She was running, what seemed to be away from them. But they ran behind her like she was leading them somewhere. Water heaved in hard smacks. Lake and the sky trying to decide which blue hue belonged to whom. The sand was glitter that day; glitter that turned brown sugar under the bottoms of brown sugar kind of feet. Suga. Her grandmother only ever called her by her name. And her mom, the same. Sometimes honey. And that felt just as sweet. So she thought about how she was honey and wondered if honey melted in the sun. She hoped it didn’t, because she just wanted to be where the sun was.
* * *
There she lay. Panties balled in her fist— all that brown balled into a shape all crescent and moon. Suga. She watched him pull his pants from his toes to his hips. She licked his question from her lips and spit it out in the glass next to her bedside. “So you’re a tease?” Questions that are statements confuse her. Yeah Yeah. She’s a tease. Her body is jokin’. Her spine, throwing punch lines. “Why can’t we have sex?” That’s what he said. Him and him and him. Hmm. “But you’re naked”, they said. She knew them best by the way their backs said goodbye.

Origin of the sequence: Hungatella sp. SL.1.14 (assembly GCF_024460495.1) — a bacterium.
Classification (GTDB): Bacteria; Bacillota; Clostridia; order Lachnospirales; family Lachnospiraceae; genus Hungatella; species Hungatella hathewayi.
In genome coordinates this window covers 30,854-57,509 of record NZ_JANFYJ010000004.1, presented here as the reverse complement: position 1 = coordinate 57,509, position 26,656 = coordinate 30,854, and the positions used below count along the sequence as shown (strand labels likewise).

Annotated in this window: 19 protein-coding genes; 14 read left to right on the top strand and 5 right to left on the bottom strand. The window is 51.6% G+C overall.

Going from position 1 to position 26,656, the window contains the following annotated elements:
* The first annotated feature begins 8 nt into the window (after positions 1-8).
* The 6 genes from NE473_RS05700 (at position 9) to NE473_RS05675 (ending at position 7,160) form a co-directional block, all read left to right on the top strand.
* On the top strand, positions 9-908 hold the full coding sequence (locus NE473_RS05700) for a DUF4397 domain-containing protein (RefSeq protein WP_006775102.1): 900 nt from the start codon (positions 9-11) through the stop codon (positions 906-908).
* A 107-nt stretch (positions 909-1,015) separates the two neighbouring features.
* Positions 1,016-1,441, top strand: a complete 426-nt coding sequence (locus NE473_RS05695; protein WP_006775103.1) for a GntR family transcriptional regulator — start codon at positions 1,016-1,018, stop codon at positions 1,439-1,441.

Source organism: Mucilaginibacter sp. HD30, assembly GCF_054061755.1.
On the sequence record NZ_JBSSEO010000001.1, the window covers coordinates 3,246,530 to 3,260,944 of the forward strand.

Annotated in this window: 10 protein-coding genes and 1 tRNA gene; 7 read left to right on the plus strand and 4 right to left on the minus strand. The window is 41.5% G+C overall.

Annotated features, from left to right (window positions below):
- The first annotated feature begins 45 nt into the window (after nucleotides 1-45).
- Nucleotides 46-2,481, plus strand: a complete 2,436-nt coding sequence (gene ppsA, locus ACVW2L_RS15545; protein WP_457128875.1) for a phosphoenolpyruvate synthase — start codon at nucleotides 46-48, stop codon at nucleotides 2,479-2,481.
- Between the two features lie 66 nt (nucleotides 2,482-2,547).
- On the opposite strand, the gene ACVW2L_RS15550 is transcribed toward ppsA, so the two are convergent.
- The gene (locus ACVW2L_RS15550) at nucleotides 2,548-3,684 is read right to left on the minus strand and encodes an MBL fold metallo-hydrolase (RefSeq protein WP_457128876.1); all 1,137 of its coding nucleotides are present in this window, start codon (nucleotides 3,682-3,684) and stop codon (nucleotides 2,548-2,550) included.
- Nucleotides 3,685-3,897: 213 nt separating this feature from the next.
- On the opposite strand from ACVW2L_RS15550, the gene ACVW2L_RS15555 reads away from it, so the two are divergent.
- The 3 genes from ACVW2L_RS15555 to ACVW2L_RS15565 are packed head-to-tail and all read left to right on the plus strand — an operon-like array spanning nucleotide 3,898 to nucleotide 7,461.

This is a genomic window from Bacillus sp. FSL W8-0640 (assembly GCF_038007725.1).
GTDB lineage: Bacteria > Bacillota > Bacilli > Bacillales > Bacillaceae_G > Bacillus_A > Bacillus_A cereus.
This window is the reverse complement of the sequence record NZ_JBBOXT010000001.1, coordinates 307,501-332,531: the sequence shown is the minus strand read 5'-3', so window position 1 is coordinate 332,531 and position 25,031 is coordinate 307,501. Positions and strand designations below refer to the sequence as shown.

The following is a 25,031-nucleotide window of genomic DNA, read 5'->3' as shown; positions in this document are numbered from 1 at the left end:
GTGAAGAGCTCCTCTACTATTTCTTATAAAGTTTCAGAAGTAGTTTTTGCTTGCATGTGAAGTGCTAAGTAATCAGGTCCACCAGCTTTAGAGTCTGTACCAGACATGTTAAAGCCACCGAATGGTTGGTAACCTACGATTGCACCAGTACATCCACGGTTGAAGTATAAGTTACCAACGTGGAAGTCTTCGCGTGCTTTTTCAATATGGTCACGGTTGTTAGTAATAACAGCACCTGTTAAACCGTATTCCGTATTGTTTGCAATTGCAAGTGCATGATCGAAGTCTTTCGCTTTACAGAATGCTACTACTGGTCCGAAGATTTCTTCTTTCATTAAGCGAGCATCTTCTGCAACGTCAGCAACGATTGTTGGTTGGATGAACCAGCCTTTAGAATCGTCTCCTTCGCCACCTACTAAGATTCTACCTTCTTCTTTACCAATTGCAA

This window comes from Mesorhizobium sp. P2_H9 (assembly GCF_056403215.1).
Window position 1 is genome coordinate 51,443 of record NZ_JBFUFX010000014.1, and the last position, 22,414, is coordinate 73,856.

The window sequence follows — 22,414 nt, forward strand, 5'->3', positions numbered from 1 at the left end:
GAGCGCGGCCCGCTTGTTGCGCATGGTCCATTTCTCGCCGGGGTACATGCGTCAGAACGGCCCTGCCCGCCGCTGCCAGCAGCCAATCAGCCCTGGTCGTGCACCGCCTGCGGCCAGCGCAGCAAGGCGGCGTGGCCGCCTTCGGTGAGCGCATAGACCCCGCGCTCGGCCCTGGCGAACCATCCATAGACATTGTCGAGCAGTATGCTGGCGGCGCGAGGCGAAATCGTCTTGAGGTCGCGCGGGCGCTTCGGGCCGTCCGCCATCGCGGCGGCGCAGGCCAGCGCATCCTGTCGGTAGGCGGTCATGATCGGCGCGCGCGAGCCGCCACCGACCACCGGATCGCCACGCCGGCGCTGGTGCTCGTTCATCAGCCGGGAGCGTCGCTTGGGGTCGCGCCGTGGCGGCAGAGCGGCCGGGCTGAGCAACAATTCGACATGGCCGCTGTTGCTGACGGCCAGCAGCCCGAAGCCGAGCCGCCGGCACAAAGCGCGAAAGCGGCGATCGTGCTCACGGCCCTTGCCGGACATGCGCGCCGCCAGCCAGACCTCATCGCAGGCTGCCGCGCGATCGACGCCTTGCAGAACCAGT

* * *
She wondered when the shore stopped. But she had to pee. Sharp left. See, See. Over there. There she goes running again. Except this time it’s to hide. Squatting with a metal fence to her right and road with a yellow sign scolding her backside. Go. Her body is apprehensive, naturally. Go. Here it comes. The stream sneaks in between flowered sneakers. How is it that the lake doesn’t drain out? It’s draining now.
* * *
She saw a new him through the sticks called brush, those back wings spreading already. Would he fly if he knew? Chickens can fly you know. She’d seen it with her eyes closed. Cluck cluck beaks, perched on her belly button.
* * *
She wonders if the dirt is eavesdropping. The whole earth is yelling at her and she’s telling it to hush because that blossom crowning her thighs and peering at her knees, belongs to her, and her only.
Sundai Johnson is a poet, writer and educator and has been published in The Michigan Daily and The Periphery. Midwest born and bred, she currently resides in Los Angeles, California. More of her work can be found at http://www.suhnde.com.